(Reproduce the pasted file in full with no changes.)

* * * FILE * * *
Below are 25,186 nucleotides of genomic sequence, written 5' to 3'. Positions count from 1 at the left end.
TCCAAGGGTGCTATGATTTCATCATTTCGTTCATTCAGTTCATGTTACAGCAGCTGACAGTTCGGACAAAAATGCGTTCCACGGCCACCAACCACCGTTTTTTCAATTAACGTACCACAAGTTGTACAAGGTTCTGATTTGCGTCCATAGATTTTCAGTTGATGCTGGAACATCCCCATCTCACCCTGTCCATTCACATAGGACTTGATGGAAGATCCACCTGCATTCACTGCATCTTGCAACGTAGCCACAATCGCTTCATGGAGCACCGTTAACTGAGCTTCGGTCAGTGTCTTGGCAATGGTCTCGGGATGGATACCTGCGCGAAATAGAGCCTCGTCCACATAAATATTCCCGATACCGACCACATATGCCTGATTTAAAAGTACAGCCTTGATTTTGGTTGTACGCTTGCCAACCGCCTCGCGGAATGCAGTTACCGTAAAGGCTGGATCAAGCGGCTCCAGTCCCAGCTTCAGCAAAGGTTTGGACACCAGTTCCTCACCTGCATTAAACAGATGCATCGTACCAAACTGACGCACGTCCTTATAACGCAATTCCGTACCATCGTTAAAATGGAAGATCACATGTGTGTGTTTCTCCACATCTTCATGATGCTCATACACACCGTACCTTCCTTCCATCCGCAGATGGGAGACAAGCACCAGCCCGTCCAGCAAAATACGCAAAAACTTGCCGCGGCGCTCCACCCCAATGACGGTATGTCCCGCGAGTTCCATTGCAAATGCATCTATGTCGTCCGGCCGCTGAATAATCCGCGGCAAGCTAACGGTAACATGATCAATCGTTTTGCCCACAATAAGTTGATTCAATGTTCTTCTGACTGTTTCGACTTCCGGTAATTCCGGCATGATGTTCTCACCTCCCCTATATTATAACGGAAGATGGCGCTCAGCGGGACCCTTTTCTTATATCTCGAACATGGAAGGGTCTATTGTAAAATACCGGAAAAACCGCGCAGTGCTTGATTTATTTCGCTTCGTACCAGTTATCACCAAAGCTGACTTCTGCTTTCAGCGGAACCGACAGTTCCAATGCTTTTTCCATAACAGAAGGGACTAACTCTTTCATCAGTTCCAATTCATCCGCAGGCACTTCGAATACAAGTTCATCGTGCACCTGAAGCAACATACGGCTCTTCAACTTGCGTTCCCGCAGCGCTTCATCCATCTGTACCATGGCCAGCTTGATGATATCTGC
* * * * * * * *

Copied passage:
Below are 25,186 nucleotides of genomic sequence, written 5' to 3'. Positions count from 1 at the left end.
TCCAAGGGTGCTATGATTTCATCATTTCGTTCATTCAGTTCATGTTACAGCAGCTGACAGTTCGGACAAAAATGCGTTCCACGGCCACCAACCACCGTTTTTTCAATTAACGTACCACAAGTTGTACAAGGTTCTGATTTGCGTCCATAGATTTTCAGTTGATGCTGGAACATCCCCATCTCACCCTGTCCATTCACATAGGACTTGATGGAAGATCCACCTGCATTCACTGCATCTTGCAACGTAGCCACAATCGCTTCATGGAGCACCGTTAACTGAGCTTCGGTCAGTGTCTTGGCAATGGTCTCGGGATGGATACCTGCGCGAAATAGAGCCTCGTCCACATAAATATTCCCGATACCGACCACATATGCCTGATTTAAAAGTACAGCCTTGATTTTGGTTGTACGCTTGCCAACCGCCTCGCGGAATGCAGTTACCGTAAAGGCTGGATCAAGCGGCTCCAGTCCCAGCTTCAGCAAAGGTTTGGACACCAGTTCCTCACCTGCATTAAACAGATGCATCGTACCAAACTGACGCACGTCCTTATAACGCAATTCCGTACCATCGTTAAAATGGAAGATCACATGTGTGTGTTTCTCCACATCTTCATGATGCTCATACACACCGTACCTTCCTTCCATCCGCAGATGGGAGACAAGCACCAGCCCGTCCAGCAAAATACGCAAAAACTTGCCGCGGCGCTCCACCCCAATGACGGTATGTCCCGCGAGTTCCATTGCAAATGCATCTATGTCGTCCGGCCGCTGAATAATCCGCGGCAAGCTAACGGTAACATGATCAATCGTTTTGCCCACAATAAGTTGATTCAATGTTCTTCTGACTGTTTCGACTTCCGGTAATTCCGGCATGATGTTCTCACCTCCCCTATATTATAACGGAAGATGGCGCTCAGCGGGACCCTTTTCTTATATCTCGAACATGGAAGGGTCTATTGTAAAATACCGGAAAAACCGCGCAGTGCTTGATTTATTTCGCTTCGTACCAGTTATCACCAAAGCTGACTTCTGCTTTCAGCGGAACCGACAGTTCCAATGCTTTTTCCATAACAGAAGGGACTAACTCTTTCATCAGTTCCAATTCATCCGCAGGCACTTCGAATACAAGTTCATCGTGCACCTGAAGCAACATACGGCTCTTCAACTTGCGTTCCCGCAGCGCTTCATCCATCTGTACCATGGCCAGCTTGATGATATCTGC